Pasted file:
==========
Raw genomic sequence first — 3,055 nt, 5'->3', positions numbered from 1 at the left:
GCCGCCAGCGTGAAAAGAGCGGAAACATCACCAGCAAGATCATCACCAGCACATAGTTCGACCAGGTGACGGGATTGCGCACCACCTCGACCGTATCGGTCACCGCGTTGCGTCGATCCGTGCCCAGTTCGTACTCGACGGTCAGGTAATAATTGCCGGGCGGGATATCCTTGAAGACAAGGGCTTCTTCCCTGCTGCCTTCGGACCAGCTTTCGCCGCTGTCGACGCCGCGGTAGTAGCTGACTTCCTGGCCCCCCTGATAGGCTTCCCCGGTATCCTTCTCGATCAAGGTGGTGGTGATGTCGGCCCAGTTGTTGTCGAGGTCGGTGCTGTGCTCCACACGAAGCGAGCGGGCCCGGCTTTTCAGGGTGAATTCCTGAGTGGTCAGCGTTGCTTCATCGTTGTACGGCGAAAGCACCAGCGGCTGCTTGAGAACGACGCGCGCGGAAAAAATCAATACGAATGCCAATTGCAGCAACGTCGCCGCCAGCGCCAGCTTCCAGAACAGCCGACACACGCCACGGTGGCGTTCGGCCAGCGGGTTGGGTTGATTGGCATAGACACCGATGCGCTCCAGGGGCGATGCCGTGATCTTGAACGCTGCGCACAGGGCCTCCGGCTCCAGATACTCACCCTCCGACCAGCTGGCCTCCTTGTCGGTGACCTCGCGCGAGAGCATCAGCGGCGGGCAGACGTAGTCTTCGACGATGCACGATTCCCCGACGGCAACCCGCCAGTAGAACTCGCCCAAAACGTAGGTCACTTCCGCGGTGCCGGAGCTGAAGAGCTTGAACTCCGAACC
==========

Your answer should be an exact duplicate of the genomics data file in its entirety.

Raw genomic sequence first — 3,055 nt, 5'->3', positions numbered from 1 at the left:
GCCGCCAGCGTGAAAAGAGCGGAAACATCACCAGCAAGATCATCACCAGCACATAGTTCGACCAGGTGACGGGATTGCGCACCACCTCGACCGTATCGGTCACCGCGTTGCGTCGATCCGTGCCCAGTTCGTACTCGACGGTCAGGTAATAATTGCCGGGCGGGATATCCTTGAAGACAAGGGCTTCTTCCCTGCTGCCTTCGGACCAGCTTTCGCCGCTGTCGACGCCGCGGTAGTAGCTGACTTCCTGGCCCCCCTGATAGGCTTCCCCGGTATCCTTCTCGATCAAGGTGGTGGTGATGTCGGCCCAGTTGTTGTCGAGGTCGGTGCTGTGCTCCACACGAAGCGAGCGGGCCCGGCTTTTCAGGGTGAATTCCTGAGTGGTCAGCGTTGCTTCATCGTTGTACGGCGAAAGCACCAGCGGCTGCTTGAGAACGACGCGCGCGGAAAAAATCAATACGAATGCCAATTGCAGCAACGTCGCCGCCAGCGCCAGCTTCCAGAACAGCCGACACACGCCACGGTGGCGTTCGGCCAGCGGGTTGGGTTGATTGGCATAGACACCGATGCGCTCCAGGGGCGATGCCGTGATCTTGAACGCTGCGCACAGGGCCTCCGGCTCCAGATACTCACCCTCCGACCAGCTGGCCTCCTTGTCGGTGACCTCGCGCGAGAGCATCAGCGGCGGGCAGACGTAGTCTTCGACGATGCACGATTCCCCGACGGCAACCCGCCAGTAGAACTCGCCCAAAACGTAGGTCACTTCCGCGGTGCCGGAGCTGAAGAGCTTGAACTCCGAACC